Faith is the expectation that something is true. Hope is the expectation that faith is plausible. Plausibility is hope in meaning, but meaning is the construct of faith without the input of hope.
Hope is more difficult to maintain than faith. Faith relies on authority, on the guarantee that power asserts in its prerogative to bring forth content. Faith is content guaranteed. Hope has no such guarantee. Hope distrusts power and authority as presumed safeguards of the content of faith, guaranteers of content. Hope turns away from guarantees based on power and returns forlornly to expectation and desire.
But hope is more intelligent than faith. Too wise to depend on plausibility based solely on power or authority, hope scrutinizes faith, its object. Hope looks closely at its visage, inspects its expression and outward appearance for signs of contrivance, abuse, for “bad” faith.
Hope doubts the vehicle of faith long before even looking at its content. How can hope rely on the weak and flawed body of human tradition, on the vain and struggling conveyance that is human memory and insistence?
Only in suffering and anguish can anything authentic emerge, hope has concluded. Only then can there be something that hope can respect, that hope can have faith in. But it is too late. The hour is late, the light is waning, and it does not matter anyway because faith cannot catch up to the intellectual and intuitive content of hope.
Hope has no time to pursue abstractions and test hypotheses offered by faith, offered on faith. Besides, what content of faith will persuade hope when the evidence of centuries lies bare before it, like an open wound, with a low and mournful voice, a collective sob, evidence that reveals so little left to salvage. Just a little, just enough, perhaps, to not deny the life of a thing, to rescue the quiet and self-abnegating whispers of those who have, in good faith, hoped.
Hope is expected to be optimistic, forward-looking, positive-minded. Such are the expectations made on hope. But such a veneer, suggesting faith’s triumph, is only a little removed from smugness, arrogance, pride. Hope is the opposite, if it is careful and true to itself. Hope is humility, self-effacing, solitary.
For hope to welcome faith is to welcome an on-going future that has not proved itself, a future that necessarily breaks with the past, gainsays experience, make of hope a deliberate deconstruction not of the structures of faith but of the accumulation of experience, intuition, remembrance, and suffering gathered over time.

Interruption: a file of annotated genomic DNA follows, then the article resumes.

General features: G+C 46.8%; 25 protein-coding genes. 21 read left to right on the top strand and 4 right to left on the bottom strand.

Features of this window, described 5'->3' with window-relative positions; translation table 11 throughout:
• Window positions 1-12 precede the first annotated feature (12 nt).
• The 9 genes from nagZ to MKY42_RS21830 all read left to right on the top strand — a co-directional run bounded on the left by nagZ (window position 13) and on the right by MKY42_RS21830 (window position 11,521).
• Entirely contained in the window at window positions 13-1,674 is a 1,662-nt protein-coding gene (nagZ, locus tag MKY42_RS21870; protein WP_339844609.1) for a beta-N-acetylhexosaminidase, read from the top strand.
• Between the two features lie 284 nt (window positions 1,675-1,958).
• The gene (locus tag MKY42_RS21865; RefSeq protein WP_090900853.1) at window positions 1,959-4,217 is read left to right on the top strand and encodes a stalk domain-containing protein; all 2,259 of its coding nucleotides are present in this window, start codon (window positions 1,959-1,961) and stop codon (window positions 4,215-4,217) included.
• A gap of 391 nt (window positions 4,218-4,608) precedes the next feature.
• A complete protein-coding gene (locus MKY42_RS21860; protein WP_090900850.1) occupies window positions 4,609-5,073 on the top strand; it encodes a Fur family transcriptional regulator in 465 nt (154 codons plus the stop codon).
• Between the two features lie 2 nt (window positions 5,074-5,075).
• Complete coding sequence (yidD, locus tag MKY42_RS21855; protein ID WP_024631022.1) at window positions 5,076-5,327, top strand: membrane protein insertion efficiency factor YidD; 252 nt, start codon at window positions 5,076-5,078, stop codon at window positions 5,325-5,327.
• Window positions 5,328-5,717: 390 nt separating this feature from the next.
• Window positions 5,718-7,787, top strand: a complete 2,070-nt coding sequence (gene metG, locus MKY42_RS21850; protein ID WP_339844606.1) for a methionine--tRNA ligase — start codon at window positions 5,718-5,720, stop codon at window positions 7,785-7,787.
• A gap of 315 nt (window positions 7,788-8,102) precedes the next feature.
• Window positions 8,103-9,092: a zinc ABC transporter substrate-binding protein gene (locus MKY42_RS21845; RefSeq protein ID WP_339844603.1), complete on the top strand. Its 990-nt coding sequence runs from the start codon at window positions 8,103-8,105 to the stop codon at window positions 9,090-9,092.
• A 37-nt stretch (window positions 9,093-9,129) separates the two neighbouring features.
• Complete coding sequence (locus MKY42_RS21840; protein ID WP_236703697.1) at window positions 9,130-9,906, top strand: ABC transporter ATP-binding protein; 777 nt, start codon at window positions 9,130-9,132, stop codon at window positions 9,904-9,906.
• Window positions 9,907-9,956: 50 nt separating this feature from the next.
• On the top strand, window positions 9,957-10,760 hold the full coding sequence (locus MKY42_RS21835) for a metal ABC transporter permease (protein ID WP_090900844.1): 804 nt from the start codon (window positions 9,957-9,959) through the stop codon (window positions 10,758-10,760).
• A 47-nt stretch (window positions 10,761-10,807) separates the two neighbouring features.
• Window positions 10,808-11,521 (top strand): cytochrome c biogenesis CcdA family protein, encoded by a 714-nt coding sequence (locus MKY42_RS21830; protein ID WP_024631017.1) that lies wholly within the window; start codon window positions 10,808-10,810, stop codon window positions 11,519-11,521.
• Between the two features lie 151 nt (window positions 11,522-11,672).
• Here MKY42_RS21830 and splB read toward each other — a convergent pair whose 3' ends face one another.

To throw this out, to throw it away? To rely now on nothing of its own and all of another? That is true hope, insists faith. Forget and renounce all will to faith. Power and authority will be hope’s only hope, says faith triumphantly.
If it were so, the content of faith’s present would override the wisdom of hope’s past — for that is what the past is, after all. The accumulation of the past is suffering but also wisdom borne of suffering. Hope cannot assent to renounce imagination, intuition, wisdom. Hope cannot accept the premise of power and authority as a prerequisite to faith.
Let hope release its dependence on faith, release its subordination to content. Hope has its own content, a parallel to faith over time and space. What shall last between these two parallel threads, never touching, always distrustful of one another? Unlike faith, hope can afford to throw out its content, discard, give up, release what is no longer wise, retain what needs still more attention and absorption and immersion, and then throw it out and continue to move forward, not as a line but as a spiral, taking up what is good, taking it to the next level of ascent, only dropping below and behind it that which is a burden. Hope can release what is accumulated without laying claim to anything, unlike faith which must cling to everything or risk dissolving altogether, leaving only hope.
Hope is the beginning of the path. Faith is the marker in the crossroads. “Thus far have you come on my authority, with my power,” says faith to hope, “overshadowed and nurtured and outfitted by me, as for a journey. Now you must begin the path, from this place,” faith says. “And when you begin, don’t look back.”